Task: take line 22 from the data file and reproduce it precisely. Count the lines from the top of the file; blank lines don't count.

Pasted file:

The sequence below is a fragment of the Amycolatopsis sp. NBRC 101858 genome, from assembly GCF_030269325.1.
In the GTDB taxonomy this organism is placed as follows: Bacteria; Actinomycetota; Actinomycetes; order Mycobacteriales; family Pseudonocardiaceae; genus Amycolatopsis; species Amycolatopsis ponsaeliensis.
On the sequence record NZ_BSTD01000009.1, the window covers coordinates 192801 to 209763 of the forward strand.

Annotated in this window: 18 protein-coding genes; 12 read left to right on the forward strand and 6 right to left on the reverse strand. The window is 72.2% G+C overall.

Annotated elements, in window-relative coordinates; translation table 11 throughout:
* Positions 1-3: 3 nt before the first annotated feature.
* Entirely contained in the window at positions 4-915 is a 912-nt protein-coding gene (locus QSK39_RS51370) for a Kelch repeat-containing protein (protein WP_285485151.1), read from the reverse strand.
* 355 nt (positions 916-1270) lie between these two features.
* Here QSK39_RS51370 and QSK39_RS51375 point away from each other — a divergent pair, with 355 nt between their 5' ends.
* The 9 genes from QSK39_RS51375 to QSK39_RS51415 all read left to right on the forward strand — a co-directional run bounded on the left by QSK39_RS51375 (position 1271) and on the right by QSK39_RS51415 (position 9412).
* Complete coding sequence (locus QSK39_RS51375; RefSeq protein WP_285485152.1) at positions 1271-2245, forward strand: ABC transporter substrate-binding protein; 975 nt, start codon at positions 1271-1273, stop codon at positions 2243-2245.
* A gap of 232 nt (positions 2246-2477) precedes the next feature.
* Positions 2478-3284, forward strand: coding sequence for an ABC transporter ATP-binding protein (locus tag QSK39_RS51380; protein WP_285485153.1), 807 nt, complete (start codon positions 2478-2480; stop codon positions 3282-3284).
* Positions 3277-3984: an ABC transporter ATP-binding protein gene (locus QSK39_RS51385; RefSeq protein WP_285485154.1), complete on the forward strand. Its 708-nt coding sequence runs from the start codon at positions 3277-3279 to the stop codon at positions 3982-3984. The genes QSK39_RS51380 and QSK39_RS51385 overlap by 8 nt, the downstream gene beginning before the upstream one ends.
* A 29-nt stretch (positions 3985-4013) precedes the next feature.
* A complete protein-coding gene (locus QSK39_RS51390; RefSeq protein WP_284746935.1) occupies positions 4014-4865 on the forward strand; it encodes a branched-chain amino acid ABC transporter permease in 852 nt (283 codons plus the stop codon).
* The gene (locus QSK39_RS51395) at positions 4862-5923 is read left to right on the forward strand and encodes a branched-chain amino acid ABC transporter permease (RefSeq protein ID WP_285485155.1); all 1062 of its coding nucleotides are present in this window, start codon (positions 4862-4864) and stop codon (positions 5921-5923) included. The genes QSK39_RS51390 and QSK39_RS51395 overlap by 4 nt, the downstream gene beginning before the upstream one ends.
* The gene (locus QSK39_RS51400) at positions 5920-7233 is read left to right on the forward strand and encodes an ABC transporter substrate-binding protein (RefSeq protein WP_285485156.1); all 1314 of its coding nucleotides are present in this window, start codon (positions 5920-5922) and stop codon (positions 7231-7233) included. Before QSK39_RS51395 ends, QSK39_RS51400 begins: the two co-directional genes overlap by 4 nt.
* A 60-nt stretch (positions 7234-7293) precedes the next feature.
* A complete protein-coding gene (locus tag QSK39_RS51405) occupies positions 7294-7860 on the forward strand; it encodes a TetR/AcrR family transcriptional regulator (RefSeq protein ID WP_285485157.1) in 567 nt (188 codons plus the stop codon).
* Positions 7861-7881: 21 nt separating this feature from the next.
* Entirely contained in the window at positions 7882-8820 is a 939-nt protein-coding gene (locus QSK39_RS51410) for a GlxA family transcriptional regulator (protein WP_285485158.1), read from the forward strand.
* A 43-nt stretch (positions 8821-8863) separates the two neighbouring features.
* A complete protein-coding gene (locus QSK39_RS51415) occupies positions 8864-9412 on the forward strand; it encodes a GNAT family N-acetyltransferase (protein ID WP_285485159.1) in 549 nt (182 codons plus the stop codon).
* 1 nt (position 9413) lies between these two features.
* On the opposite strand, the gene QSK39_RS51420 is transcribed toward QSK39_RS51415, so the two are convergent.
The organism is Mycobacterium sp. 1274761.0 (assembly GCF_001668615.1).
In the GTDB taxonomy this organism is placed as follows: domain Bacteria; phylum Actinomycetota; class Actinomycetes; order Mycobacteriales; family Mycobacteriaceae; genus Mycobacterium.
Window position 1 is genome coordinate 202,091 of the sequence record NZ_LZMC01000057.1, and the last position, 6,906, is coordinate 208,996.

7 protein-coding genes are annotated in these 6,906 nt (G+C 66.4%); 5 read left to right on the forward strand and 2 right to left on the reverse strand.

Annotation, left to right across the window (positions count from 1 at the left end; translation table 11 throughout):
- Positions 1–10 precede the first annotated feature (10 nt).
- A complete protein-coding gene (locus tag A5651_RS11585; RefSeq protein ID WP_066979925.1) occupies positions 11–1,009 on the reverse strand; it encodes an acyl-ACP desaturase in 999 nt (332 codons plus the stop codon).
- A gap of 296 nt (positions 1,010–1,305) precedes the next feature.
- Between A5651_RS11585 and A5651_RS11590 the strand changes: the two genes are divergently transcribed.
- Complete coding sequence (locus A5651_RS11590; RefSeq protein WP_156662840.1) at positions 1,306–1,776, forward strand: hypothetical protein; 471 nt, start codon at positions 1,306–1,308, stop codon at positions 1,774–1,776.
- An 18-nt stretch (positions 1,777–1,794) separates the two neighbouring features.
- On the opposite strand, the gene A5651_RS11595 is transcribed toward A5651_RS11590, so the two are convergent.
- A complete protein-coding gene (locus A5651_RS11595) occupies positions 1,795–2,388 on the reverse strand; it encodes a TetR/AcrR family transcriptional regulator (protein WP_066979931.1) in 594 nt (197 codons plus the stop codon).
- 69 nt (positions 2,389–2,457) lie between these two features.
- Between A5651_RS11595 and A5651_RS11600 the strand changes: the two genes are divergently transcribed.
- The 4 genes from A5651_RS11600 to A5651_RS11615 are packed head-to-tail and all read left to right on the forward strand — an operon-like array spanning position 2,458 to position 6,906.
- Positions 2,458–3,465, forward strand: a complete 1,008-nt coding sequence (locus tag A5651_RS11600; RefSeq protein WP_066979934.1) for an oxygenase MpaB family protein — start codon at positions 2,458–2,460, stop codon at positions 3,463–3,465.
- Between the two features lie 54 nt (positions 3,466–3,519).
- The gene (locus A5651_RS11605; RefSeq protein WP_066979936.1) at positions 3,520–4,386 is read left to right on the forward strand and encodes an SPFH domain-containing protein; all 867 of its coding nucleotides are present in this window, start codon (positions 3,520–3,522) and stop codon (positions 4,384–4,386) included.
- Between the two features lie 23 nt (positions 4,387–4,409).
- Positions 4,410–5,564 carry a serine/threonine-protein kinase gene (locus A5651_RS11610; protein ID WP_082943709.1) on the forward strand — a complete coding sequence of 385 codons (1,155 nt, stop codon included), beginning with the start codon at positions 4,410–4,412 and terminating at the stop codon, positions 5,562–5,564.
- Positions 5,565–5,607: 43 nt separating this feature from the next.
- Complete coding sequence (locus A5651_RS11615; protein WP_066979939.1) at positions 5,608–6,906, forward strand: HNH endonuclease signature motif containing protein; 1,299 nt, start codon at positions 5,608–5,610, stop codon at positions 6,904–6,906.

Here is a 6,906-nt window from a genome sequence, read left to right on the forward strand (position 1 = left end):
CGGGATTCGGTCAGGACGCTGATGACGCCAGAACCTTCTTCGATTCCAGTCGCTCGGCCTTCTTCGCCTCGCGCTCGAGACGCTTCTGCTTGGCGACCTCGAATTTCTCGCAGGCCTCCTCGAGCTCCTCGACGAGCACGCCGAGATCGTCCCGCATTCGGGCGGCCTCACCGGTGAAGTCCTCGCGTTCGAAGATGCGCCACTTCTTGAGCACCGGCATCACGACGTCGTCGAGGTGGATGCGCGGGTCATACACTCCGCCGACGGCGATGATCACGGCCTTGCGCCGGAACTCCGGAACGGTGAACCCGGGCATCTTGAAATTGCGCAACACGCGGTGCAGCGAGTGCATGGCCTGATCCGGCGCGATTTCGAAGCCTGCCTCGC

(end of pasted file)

* Entirely contained in the window at positions 7882-8820 is a 939-nt protein-coding gene (locus QSK39_RS51410) for a GlxA family transcriptional regulator (protein WP_285485158.1), read from the forward strand.